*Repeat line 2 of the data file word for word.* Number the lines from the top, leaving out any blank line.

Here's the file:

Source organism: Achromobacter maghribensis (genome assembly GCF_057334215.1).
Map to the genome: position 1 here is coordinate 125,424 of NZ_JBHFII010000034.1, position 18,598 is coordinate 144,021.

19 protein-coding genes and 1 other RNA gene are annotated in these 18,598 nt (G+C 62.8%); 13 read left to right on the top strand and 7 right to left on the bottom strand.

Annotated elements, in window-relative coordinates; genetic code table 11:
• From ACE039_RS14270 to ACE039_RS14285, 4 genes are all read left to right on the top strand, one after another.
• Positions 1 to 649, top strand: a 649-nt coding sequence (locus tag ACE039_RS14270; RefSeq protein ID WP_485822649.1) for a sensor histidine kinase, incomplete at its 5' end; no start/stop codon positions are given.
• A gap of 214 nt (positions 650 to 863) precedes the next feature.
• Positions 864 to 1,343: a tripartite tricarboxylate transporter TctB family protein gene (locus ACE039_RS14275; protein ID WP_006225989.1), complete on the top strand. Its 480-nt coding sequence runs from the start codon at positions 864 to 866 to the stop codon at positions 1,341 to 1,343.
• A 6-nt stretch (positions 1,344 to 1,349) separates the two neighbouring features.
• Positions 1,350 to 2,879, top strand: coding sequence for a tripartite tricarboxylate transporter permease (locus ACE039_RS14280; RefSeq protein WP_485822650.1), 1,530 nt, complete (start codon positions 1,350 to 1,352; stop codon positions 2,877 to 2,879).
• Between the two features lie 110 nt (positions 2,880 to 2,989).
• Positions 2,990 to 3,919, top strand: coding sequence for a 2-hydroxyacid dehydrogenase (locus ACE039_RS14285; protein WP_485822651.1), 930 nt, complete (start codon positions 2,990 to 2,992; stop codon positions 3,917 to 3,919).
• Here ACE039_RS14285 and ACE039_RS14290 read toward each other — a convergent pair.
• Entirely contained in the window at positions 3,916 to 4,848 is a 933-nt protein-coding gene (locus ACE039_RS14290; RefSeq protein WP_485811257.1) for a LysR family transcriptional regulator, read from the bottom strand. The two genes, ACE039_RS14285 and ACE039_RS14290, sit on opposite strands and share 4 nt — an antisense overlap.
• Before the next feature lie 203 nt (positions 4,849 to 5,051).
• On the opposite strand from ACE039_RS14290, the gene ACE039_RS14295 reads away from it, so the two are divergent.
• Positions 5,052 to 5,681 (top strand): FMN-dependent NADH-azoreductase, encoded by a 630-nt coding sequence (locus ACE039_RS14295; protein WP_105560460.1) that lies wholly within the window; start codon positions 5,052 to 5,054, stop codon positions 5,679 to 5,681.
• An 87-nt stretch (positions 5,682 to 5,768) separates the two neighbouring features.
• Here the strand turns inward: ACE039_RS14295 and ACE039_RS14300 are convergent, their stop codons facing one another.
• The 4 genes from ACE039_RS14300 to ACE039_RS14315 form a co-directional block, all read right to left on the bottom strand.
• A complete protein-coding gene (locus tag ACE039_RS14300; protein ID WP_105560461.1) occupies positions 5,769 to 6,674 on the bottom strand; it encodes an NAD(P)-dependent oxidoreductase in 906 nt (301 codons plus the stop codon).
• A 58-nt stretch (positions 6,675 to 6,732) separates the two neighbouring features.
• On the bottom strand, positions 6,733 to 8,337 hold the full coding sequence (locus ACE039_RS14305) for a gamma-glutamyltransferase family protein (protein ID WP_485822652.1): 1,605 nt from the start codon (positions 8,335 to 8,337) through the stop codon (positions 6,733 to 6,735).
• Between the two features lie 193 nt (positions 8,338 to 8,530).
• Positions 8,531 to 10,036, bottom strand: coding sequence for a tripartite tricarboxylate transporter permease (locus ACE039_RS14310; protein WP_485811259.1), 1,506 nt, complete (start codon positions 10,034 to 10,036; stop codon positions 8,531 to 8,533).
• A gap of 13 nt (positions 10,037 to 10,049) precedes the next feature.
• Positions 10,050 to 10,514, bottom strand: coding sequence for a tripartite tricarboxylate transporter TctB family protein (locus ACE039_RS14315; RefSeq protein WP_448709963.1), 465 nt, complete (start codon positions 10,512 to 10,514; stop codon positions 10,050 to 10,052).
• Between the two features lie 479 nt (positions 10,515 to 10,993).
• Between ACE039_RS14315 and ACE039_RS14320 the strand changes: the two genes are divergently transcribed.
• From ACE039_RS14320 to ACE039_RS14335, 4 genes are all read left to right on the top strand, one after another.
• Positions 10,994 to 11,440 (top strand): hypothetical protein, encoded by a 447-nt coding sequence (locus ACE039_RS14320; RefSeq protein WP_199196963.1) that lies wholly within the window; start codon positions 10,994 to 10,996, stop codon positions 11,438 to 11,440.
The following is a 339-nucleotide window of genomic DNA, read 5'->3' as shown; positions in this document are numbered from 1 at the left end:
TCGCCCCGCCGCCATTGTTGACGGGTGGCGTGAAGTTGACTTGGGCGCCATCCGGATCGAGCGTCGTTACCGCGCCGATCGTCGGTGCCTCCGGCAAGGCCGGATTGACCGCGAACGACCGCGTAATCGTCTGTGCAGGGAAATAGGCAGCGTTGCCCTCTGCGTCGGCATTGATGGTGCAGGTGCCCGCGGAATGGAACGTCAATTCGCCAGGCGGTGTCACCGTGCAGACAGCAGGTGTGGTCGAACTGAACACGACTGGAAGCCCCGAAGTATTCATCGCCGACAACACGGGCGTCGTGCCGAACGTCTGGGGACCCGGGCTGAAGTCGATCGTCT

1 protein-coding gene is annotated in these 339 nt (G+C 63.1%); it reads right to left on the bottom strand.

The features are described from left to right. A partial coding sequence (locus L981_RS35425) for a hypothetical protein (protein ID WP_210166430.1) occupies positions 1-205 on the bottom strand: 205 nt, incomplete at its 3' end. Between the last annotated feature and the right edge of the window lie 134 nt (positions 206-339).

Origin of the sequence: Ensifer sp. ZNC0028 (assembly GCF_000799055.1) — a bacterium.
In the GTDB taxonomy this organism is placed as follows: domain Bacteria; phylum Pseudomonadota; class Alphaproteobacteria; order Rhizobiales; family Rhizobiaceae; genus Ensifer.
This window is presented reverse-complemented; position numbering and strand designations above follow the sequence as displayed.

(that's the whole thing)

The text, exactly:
Map to the genome: position 1 here is coordinate 125,424 of NZ_JBHFII010000034.1, position 18,598 is coordinate 144,021.